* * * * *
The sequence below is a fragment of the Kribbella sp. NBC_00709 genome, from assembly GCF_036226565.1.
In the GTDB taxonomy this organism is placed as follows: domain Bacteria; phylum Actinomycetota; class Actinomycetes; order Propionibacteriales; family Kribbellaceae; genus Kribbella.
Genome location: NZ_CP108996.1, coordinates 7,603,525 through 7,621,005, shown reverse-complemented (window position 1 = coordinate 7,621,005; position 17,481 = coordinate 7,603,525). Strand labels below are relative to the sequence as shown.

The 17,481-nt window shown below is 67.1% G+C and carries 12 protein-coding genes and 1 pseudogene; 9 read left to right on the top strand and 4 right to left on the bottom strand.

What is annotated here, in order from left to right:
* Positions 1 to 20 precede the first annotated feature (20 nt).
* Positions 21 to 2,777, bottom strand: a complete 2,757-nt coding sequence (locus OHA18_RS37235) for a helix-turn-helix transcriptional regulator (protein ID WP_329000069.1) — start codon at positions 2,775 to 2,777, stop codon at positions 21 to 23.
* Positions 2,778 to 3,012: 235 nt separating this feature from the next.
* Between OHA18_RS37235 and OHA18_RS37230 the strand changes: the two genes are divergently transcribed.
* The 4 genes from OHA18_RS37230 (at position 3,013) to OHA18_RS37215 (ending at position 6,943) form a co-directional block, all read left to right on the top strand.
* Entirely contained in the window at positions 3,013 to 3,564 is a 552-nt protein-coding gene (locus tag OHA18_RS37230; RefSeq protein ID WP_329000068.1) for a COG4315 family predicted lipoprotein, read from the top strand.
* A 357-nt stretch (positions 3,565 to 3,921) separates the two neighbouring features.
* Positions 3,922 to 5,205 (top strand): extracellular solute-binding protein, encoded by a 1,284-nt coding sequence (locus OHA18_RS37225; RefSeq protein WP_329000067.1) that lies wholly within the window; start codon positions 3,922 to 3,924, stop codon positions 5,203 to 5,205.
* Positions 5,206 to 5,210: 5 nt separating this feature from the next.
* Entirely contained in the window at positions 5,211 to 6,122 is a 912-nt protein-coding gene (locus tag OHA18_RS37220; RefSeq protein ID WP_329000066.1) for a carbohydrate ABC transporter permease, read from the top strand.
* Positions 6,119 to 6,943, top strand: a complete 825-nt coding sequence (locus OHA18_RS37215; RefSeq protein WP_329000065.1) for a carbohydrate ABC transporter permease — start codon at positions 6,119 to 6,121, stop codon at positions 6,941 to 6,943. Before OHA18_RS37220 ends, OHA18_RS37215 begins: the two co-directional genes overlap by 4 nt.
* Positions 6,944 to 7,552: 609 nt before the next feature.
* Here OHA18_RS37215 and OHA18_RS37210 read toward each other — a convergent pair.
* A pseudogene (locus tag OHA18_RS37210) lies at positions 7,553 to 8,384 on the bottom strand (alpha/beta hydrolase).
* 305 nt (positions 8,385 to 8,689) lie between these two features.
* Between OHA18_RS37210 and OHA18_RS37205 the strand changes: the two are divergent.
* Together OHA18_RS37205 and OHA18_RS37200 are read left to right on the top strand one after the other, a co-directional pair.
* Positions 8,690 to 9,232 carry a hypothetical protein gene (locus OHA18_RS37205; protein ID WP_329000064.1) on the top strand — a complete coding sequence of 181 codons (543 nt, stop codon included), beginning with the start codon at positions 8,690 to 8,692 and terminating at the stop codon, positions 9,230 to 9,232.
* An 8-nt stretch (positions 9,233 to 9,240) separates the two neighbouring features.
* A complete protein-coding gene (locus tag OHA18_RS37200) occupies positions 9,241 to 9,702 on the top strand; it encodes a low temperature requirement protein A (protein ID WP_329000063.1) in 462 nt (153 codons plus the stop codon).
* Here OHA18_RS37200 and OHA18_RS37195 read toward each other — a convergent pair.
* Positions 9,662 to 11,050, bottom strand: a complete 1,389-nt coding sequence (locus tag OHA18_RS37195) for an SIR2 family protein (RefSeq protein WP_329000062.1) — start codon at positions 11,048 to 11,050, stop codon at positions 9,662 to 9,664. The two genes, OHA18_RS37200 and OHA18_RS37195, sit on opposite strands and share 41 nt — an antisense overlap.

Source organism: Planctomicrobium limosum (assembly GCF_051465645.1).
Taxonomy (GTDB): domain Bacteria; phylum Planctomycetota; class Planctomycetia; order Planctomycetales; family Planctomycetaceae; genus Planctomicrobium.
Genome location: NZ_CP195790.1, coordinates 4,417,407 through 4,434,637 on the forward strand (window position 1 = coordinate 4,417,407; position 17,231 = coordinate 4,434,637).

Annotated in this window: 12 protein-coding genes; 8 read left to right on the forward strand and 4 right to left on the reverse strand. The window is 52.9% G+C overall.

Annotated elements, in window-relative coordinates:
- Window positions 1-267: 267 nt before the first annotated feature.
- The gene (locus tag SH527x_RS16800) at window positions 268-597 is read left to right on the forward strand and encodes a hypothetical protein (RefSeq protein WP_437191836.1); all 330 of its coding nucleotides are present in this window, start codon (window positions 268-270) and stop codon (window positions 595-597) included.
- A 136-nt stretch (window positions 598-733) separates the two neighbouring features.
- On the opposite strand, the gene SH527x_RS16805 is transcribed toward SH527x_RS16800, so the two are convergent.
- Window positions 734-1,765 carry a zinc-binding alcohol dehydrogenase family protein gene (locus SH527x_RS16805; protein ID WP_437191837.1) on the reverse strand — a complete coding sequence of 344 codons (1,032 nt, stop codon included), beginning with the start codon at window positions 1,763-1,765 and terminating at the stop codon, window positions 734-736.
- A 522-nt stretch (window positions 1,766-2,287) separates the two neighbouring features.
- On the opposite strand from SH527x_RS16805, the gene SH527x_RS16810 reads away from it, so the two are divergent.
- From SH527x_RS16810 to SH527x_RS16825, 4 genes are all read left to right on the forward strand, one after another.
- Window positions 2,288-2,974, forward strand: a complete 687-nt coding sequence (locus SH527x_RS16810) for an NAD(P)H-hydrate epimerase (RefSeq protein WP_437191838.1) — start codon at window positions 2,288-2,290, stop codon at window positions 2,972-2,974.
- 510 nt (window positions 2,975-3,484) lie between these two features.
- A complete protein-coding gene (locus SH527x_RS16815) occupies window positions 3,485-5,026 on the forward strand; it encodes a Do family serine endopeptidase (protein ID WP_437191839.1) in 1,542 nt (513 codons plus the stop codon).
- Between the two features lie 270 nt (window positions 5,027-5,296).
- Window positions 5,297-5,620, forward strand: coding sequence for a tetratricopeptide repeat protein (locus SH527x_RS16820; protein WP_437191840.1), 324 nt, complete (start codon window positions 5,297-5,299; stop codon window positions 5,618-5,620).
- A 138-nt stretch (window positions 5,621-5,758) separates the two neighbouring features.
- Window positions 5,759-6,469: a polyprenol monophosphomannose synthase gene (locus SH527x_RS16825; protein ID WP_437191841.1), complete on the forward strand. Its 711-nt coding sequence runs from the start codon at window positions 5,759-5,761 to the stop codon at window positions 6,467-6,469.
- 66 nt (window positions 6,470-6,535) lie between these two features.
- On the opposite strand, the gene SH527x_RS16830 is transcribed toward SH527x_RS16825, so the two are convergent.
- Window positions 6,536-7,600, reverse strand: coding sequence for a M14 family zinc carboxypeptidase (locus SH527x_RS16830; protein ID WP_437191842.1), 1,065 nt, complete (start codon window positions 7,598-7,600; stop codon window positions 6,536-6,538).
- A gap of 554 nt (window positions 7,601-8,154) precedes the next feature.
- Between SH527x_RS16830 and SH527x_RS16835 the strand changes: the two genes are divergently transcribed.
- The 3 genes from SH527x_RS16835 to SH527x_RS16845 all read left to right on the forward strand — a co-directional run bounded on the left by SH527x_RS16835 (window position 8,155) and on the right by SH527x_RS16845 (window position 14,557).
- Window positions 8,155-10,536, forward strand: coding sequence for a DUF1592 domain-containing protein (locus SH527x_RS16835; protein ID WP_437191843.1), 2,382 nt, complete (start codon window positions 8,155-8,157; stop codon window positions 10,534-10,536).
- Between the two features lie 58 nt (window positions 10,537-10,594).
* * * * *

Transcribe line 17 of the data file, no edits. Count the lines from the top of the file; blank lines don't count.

* Positions 6,944 to 7,552: 609 nt before the next feature.